He has been dubbed the "King of Porn" but the man who has achieved global domination in the booming business of internet pornography was until recently a phantom figure. Just two years ago a team of investigative journalists from Germany's Suddeutsche Zeitung newspaper tried to track down the entrepreneur behind a YouPorn online sex site that today enjoys a reputation almost as wide as its less salacious cousin YouTube on which it is modelled.
The journalists followed up one lead that landed them at the house of an unnamed British businessman. He happened to be having breakfast with his children in his garden when they arrived. He had no desire to discuss internet sex and saw them off the premises.
The businessman turned out to have nothing to do with online pornography. A second possible candidate threatened the reporters, their third possibility refused to answer any of their questions. They had drawn a blank and the man behind YouPorn seemed destined to remain a permanent mystery.
Last week, however, the identity of Mr "YouPorn" was suddenly and involuntarily laid bare. State prosecutors in Cologne revealed that at their insistence, the reclusive 34-year-old German owner of the sex site and seven more of the world's most successful internet porn sites had been arrested in Brussels on charges of widespread and persistent tax evasion.
His name is Fabian Thylmann. He has been held in Cologne after having been extradited from Belgium, where he lives. He faces charges of persistently avoiding paying tax on the €60 million ($95 million) his vast global online sex network is estimated to earn each year. Thylmann is contesting the charges.
Notoriously publicity shy, Thylmann looks like an archetypal computer nerd: he is chubby, pale faced, sports thick glasses and jeans and likes wearing baggy tracksuit tops. His background and lifestyle betray little that would point to an individual committed to a life in porn. He is married with two children and lives a reclusive middle-class existence in Belgium, well removed from the prying eyes of Germany's Bild newspaper.
Born in Aachen, close to the border with Belgium, he moved to Brussels with his parents when he was a teenager and graduated at the city's international school. A job as a humble computer programmer followed. But within the past decade he has managed to revolutionise the entire business of pornography consumption and he has made online sex instantly available to all. Germany's Focus magazine referred to him recently as "The Ruler in the Realm of Lust".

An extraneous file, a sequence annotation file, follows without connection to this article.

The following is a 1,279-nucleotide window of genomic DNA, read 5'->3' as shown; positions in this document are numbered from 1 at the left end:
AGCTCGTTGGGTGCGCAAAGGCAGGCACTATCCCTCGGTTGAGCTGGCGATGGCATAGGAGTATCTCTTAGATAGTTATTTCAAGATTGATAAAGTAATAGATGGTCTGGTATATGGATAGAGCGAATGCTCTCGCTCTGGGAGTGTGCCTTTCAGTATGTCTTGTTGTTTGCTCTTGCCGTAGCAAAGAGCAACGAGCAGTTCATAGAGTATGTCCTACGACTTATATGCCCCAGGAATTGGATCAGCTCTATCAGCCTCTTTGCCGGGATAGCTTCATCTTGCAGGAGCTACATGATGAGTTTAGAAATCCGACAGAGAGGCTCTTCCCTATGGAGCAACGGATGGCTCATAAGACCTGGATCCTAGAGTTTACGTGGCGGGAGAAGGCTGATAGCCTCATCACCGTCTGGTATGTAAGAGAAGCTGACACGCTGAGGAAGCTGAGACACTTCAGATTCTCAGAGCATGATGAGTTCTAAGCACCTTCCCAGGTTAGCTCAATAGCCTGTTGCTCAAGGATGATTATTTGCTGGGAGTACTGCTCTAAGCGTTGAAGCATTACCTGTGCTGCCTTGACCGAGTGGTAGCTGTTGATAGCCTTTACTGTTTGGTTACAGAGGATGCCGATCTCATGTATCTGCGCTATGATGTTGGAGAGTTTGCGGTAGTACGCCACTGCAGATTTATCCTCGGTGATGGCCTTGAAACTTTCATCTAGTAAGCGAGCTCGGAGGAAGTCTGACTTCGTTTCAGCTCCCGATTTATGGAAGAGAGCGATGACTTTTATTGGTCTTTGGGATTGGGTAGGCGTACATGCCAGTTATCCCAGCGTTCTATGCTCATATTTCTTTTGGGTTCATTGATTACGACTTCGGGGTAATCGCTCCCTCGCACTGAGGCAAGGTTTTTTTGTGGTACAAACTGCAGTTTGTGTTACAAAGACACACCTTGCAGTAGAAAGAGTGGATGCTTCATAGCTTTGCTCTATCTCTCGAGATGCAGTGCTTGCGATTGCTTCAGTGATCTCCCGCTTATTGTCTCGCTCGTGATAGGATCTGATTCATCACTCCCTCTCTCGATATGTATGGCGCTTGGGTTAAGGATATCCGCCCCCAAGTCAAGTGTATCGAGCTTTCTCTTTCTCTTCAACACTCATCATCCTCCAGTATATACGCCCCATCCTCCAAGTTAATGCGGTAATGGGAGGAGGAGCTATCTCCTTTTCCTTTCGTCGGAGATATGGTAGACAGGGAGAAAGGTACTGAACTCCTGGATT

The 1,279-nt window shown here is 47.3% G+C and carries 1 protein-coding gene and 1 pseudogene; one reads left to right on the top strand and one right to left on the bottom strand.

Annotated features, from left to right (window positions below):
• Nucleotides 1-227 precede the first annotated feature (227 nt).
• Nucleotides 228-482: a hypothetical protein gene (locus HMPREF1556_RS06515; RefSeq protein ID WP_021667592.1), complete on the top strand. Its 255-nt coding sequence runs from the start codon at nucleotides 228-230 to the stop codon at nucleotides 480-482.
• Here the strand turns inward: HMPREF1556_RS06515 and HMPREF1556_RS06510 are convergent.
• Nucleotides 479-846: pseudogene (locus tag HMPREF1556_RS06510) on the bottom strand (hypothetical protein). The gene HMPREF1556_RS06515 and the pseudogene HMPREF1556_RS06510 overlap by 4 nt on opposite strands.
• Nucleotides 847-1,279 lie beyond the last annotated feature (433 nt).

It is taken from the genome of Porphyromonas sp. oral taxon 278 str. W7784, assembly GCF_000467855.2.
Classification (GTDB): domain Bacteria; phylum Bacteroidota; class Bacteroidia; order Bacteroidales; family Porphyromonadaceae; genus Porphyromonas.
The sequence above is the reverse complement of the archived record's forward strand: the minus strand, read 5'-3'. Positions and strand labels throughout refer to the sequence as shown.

Thylmann's online porn video empire is run by its parent company Manwin, which is the industry's global leader.
Using the same principle as YouTube, his websites allow visitors to watch pornographic videos for free. The income is generated by advertised sex pay sites that appear alongside and offer longer, full-length porn videos. An estimated 16 billion viewers click on to Manwin's sites every month. Only a fraction are reported to use the pay-for sites, but they are sufficient to bring in revenues in excess of €60 million each year.
Thylmann gave his first and only interview last year when he was sought out by journalists from the German edition of the Financial Times at a porn industry conference in Las Vegas. "Our objective is actually rather banal," he told them. "We want to create as many opportunities as possible for people to spend money."
He said he was glad to be interviewed because it "cleared up rumours" and "dispelled conspiracy theories" concerning his identity. Yet he was never heard of again until last week.
His breakthrough began in the late 1990s when he was still working as a computer programmer. Thylmann developed special computer software called Nats (Next-generation affiliate tracking software), which linked up the vast number of internet pornography sites for the first time and enabled visitors to select sex films according to personal preference. "Nats was very easy to use and could do what the others couldn't," Thylmann told Germany's FT.
The success of Nats encouraged Thylmann to start his own online sex sites, which are surfed by 60 million viewers a day.
The rise of YouPorn and similar sex sites has crippled the traditional porn industry, which relies on sex film cinemas, pornographic DVDs, magazines and sex shops, to generate income. If the complaints of those involved in the sex industry in famous locations such as Hamburg's famous Reeperbahn red-light district are to be believed, then virtual sex has also hit its real-life equivalent: prostitution. The Reeperbahn's last traditional brothel was forced to close down more than two years ago because of a dramatic drop in trade over the past decade.
By contrast, Thylmann's Manwin employs a staff of 1000 across the globe and has more than 35 subsidiaries in Luxembourg, Canada, Cyprus, Germany, the US, Britain and Ireland.
Thylmann denies that he avoided tax and maintains that he was merely minimising his tax burden in accordance with widely accepted practice. His lawyers will now have to convince German state prosecutors that there is no case to answer.